- Less hierarchy and supervision: Fewer supervisors now oversee more people, owing to companies eliminating unnecessary management positions.
- More autonomy and responsibility: Work hierarchies are changing, and employees are expected to take a bigger lead in managing their own work.
- More collaboration: Teams of people work together on different projects and initiatives, both locally and globally.
- Less predictability and stability: Employees have to adapt to new and changing demands, and 21st-century skills can aid them as they apply their knowledge to solving problems.
“In a lot of ways, the education that kids need in the 21st century is the same that our top students were getting in the 20th century,” said Patte Barth, CPE’s director. “Content still matters; content is still core to whatever it is we do.”
But what receives more scrutiny now, Barth said, is a set of skills that demonstrate students’ ability to think critically, write persuasively, and collaborate—“all of those things that we know are important in this century.”
Those skills were developed by proxy in the past, but now educators and policy makers know they are essential.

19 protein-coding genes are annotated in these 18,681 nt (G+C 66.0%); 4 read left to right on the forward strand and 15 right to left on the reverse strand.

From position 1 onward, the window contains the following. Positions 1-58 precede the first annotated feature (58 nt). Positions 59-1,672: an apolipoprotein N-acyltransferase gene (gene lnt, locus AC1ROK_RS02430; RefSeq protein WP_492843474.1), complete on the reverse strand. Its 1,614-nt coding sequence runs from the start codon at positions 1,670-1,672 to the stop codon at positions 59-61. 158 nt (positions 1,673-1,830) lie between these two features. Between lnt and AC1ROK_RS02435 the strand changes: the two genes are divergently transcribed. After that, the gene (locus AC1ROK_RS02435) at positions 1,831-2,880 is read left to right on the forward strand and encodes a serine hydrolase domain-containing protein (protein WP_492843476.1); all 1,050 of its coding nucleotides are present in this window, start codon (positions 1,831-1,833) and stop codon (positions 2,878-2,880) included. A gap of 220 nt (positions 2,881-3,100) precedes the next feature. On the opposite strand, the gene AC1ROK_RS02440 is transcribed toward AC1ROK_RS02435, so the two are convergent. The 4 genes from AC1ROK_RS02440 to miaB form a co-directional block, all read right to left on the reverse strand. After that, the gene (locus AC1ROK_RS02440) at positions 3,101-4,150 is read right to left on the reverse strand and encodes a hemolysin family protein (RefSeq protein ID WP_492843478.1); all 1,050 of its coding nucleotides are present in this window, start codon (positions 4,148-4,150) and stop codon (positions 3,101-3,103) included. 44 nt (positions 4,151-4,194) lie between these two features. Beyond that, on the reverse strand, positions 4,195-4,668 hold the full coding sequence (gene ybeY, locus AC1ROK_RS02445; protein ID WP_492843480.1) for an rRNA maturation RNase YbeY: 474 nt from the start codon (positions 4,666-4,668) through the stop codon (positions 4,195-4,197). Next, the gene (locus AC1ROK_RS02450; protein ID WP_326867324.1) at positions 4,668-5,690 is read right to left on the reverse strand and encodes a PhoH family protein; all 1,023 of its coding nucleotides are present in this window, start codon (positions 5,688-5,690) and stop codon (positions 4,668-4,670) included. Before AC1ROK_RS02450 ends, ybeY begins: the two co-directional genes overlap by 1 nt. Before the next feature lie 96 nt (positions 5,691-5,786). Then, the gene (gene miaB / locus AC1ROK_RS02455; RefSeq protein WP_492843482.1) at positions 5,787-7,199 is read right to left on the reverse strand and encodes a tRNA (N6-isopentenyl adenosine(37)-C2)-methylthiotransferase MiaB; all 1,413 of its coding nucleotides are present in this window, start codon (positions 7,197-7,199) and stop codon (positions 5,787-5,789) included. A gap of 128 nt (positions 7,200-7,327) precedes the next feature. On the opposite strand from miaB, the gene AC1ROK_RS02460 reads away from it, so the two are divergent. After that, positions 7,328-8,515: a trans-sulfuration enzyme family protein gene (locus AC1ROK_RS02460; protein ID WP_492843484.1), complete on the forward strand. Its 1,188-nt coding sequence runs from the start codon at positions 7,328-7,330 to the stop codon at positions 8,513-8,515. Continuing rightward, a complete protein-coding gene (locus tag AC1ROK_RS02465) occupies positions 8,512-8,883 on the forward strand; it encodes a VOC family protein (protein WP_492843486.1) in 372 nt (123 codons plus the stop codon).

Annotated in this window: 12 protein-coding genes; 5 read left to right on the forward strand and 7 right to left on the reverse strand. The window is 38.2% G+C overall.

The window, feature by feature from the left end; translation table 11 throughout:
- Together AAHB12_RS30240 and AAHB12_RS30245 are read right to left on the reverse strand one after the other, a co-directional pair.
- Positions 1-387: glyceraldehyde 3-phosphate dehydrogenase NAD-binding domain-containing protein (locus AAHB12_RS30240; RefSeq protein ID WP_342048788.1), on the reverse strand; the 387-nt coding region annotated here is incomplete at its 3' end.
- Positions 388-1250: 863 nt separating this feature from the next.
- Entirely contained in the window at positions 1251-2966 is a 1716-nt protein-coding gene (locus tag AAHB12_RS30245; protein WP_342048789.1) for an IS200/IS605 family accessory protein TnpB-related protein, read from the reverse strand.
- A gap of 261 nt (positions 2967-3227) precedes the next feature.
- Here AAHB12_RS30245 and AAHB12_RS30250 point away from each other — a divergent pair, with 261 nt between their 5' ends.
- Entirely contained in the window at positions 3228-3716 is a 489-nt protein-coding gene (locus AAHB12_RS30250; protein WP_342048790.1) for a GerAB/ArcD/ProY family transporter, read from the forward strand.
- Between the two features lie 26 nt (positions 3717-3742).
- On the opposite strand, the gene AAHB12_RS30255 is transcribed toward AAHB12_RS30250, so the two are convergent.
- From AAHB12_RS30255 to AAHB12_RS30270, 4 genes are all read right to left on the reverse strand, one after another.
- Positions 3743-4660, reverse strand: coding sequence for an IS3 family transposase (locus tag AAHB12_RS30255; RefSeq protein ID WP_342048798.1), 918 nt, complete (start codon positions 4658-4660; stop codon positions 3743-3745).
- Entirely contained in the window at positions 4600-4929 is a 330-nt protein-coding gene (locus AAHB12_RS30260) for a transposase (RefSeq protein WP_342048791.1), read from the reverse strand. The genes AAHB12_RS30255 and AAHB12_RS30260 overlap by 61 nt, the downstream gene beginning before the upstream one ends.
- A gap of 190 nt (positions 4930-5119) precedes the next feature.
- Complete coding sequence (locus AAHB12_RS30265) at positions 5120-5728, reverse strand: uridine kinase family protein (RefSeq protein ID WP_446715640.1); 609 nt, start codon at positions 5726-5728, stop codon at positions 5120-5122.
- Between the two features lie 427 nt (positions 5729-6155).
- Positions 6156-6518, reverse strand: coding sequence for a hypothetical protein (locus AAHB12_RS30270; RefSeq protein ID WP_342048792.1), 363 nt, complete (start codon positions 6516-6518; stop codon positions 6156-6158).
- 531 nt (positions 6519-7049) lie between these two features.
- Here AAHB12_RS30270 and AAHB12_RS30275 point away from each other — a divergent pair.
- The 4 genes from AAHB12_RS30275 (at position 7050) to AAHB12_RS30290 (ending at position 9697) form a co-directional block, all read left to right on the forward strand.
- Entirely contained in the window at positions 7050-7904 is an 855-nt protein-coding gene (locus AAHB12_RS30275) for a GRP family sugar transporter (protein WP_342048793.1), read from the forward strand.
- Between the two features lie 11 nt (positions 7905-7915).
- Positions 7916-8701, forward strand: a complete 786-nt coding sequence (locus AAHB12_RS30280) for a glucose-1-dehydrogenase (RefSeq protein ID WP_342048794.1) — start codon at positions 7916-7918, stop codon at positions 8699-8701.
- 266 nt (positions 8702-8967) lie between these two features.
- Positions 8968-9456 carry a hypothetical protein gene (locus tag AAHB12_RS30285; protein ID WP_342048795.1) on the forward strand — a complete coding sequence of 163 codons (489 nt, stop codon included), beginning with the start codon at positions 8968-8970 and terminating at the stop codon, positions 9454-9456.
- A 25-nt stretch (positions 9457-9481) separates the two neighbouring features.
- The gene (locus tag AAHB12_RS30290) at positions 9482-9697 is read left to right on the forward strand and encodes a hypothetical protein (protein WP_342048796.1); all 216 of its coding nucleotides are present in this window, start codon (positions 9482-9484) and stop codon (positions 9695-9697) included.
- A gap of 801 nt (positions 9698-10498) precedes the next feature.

“We need to make them explicit and make sure all students develop them,” Barth said. “Technology has a key role to play, but it’s not about learning [how to use] technology—it’s about using technology to help develop these skills, and deliver content in exciting ways. Our challenge is to teach high-level content and high-level skills to all students; we’re likely not going to be able to do that unless we’re able to marshal the power of technology.”
Many of the skills students need are the same whether students enroll in a four-year college or university, attend a community college, or enter an apprenticeship or technical program, Barth said.
For instance, Barth said, math skills are necessary for students who want to major in humanities and also for students who want to learn auto mechanics and earn a technical certificate.
“Businesses are looking for the ability to collaborate, communicate well, and think critically and creatively,” Barth said. “But they also want you to show up on time, understand hard work and how the workplace operates. They still want those abilities.”